Ty Cain lives in Olde Sycamore in Mint Hill, and to venture downtown he has to load the car up and drive the short trip, since the stretch on Highway 218 is too dangerous. He has the same problem even going to the Mint Hill Park at Fairview, only a mile or so from his house.
Cain is pushing for running/walking/biking lanes to connect the big neighborhoods of Mint Hill to the downtown area. Olde Sycamore, Plantation Falls, Ashe Plantation, Country Woods East, Cheval, Heathfield and Mint Lake Village are all among the neighborhoods that could benefit from peestian access to downtown.
Highway 218, according to Cain, has become a sort of de facto Monroe bypass for truckers coming off of I485 and heading south, allowing them to skip the traffic of Monroe. This has made Hwy. 218 that much more unwelcoming to bikes and pedestrians.
Cain started a Facebook page, WBR (walk, bike, run) Mint Hill, which started getting likes as soon as it went up, and at time of this writing, the page has 67 likes, all community members looking to improve pedestrian access from the neighborhoods in Mint Hill to downtown.
At the June Mint Hill Board of Commissioners meeting, Cain spoke to the commission about why they were needed and what he would like to see, saying that if he or residents of the neighborhoods in Mint Hill want to go downtown to get some pizza from Hawthorne’s or some ice cream from Carolina Creamery, they have to pack up the car and drive. A bike path would allow a family to enjoy a quick ride downtown, and provide an experience instead of just a commute.
“My whole idea is that a journey is as fun, or can be even more fun, than a destination,” said Cain. “So this whole thing about families riding bicycles together to get an ice cream at Carolina Creamery, it’s not about the ice cream, it’s not about that, it’s about getting together on your bikes, doing it together, the fresh air, the exercise, and that experience of riding bikes together as families.”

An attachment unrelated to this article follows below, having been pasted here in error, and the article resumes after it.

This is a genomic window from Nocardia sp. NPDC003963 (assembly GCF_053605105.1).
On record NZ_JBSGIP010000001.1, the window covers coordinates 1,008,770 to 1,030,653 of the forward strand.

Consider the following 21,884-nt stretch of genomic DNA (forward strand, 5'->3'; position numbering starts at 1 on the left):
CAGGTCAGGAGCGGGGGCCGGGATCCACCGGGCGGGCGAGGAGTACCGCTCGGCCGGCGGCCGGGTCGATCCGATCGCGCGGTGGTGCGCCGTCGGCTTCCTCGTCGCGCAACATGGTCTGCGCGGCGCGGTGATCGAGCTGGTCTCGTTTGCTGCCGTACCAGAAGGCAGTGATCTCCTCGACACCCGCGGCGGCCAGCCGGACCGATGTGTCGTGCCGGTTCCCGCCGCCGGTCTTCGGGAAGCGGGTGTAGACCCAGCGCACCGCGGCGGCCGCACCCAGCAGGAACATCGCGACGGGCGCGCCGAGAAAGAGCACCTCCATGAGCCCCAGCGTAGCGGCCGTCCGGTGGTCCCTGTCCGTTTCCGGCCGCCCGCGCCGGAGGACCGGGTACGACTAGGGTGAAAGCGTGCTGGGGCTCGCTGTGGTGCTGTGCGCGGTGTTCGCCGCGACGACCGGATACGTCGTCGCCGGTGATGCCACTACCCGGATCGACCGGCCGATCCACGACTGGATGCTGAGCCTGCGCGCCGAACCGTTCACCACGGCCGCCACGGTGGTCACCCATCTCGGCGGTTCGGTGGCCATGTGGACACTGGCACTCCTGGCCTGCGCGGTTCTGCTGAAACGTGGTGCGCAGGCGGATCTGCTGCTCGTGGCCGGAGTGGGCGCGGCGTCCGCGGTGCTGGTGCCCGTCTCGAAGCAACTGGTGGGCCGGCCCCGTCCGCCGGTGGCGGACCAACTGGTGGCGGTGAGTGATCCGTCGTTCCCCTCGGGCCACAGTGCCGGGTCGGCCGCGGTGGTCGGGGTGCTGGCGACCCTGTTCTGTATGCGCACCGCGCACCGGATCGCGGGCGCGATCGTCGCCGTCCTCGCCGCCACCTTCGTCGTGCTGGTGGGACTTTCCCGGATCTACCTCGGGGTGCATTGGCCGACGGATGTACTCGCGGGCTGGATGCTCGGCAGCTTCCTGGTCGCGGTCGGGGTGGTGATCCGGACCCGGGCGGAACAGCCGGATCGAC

After speaking to the board, Cain got some positive feedback, and is going to continue pushing for the lanes, working on flyers to hand out, and planning to solicit local businesses for support.
Cain also hopes that the enhanced pedestrian access would drive more attendance to town events, like Movies in May and June Tunes, and would help support the local businesses downtown, and it would help to bring that sense of connected community to Mint Hill.
“Nothing looks better than people on bicycles living, breathing, walking people as pedestrians, walking up and down your streets,” said Cain at the Board of Commissioners meeting. “I believe that’s what demonstrates a sense of community, and since I’ve been in Mint Hill for 19 years, that’s what we’ve all been talking about.”
Moving forward, Cain hopes to continue to garner support for the project, and work with the town to survey traffic and other concerns on Hwy. 218 and other streets.